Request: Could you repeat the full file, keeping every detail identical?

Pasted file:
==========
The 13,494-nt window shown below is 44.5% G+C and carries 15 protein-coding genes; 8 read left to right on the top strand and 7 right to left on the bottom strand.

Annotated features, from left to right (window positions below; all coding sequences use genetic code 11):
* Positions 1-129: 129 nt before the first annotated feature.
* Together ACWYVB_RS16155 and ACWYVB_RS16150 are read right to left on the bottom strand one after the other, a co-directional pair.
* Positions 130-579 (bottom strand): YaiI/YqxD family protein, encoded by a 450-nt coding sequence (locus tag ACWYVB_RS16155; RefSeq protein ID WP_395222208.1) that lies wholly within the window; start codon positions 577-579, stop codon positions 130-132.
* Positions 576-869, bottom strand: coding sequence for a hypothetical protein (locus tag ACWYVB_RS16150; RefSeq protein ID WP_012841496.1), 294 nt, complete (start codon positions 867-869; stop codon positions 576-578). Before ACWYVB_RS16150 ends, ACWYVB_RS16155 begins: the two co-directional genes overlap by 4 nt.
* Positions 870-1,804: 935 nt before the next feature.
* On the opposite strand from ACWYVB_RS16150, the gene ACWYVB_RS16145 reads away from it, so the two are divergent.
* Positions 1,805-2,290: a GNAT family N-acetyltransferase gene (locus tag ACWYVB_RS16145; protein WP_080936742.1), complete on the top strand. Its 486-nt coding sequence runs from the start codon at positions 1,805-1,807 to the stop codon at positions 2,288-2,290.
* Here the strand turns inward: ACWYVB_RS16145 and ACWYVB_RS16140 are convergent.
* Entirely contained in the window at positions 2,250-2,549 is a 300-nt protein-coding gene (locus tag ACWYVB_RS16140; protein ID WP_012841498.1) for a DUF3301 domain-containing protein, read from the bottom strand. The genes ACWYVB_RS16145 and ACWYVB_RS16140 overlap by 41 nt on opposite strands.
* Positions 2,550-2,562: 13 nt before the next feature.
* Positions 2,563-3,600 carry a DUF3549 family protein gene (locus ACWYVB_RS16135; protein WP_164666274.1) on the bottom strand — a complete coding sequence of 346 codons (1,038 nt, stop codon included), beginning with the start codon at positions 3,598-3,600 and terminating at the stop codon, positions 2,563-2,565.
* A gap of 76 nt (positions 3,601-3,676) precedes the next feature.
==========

The 13,494-nt window shown below is 44.5% G+C and carries 15 protein-coding genes; 8 read left to right on the top strand and 7 right to left on the bottom strand.

Annotated features, from left to right (window positions below; all coding sequences use genetic code 11):
* Positions 1-129: 129 nt before the first annotated feature.
* Together ACWYVB_RS16155 and ACWYVB_RS16150 are read right to left on the bottom strand one after the other, a co-directional pair.
* Positions 130-579 (bottom strand): YaiI/YqxD family protein, encoded by a 450-nt coding sequence (locus tag ACWYVB_RS16155; RefSeq protein ID WP_395222208.1) that lies wholly within the window; start codon positions 577-579, stop codon positions 130-132.
* Positions 576-869, bottom strand: coding sequence for a hypothetical protein (locus tag ACWYVB_RS16150; RefSeq protein ID WP_012841496.1), 294 nt, complete (start codon positions 867-869; stop codon positions 576-578). Before ACWYVB_RS16150 ends, ACWYVB_RS16155 begins: the two co-directional genes overlap by 4 nt.
* Positions 870-1,804: 935 nt before the next feature.
* On the opposite strand from ACWYVB_RS16150, the gene ACWYVB_RS16145 reads away from it, so the two are divergent.
* Positions 1,805-2,290: a GNAT family N-acetyltransferase gene (locus tag ACWYVB_RS16145; protein WP_080936742.1), complete on the top strand. Its 486-nt coding sequence runs from the start codon at positions 1,805-1,807 to the stop codon at positions 2,288-2,290.
* Here the strand turns inward: ACWYVB_RS16145 and ACWYVB_RS16140 are convergent.
* Entirely contained in the window at positions 2,250-2,549 is a 300-nt protein-coding gene (locus tag ACWYVB_RS16140; protein ID WP_012841498.1) for a DUF3301 domain-containing protein, read from the bottom strand. The genes ACWYVB_RS16145 and ACWYVB_RS16140 overlap by 41 nt on opposite strands.
* Positions 2,550-2,562: 13 nt before the next feature.
* Positions 2,563-3,600 carry a DUF3549 family protein gene (locus ACWYVB_RS16135; protein WP_164666274.1) on the bottom strand — a complete coding sequence of 346 codons (1,038 nt, stop codon included), beginning with the start codon at positions 3,598-3,600 and terminating at the stop codon, positions 2,563-2,565.
* A gap of 76 nt (positions 3,601-3,676) precedes the next feature.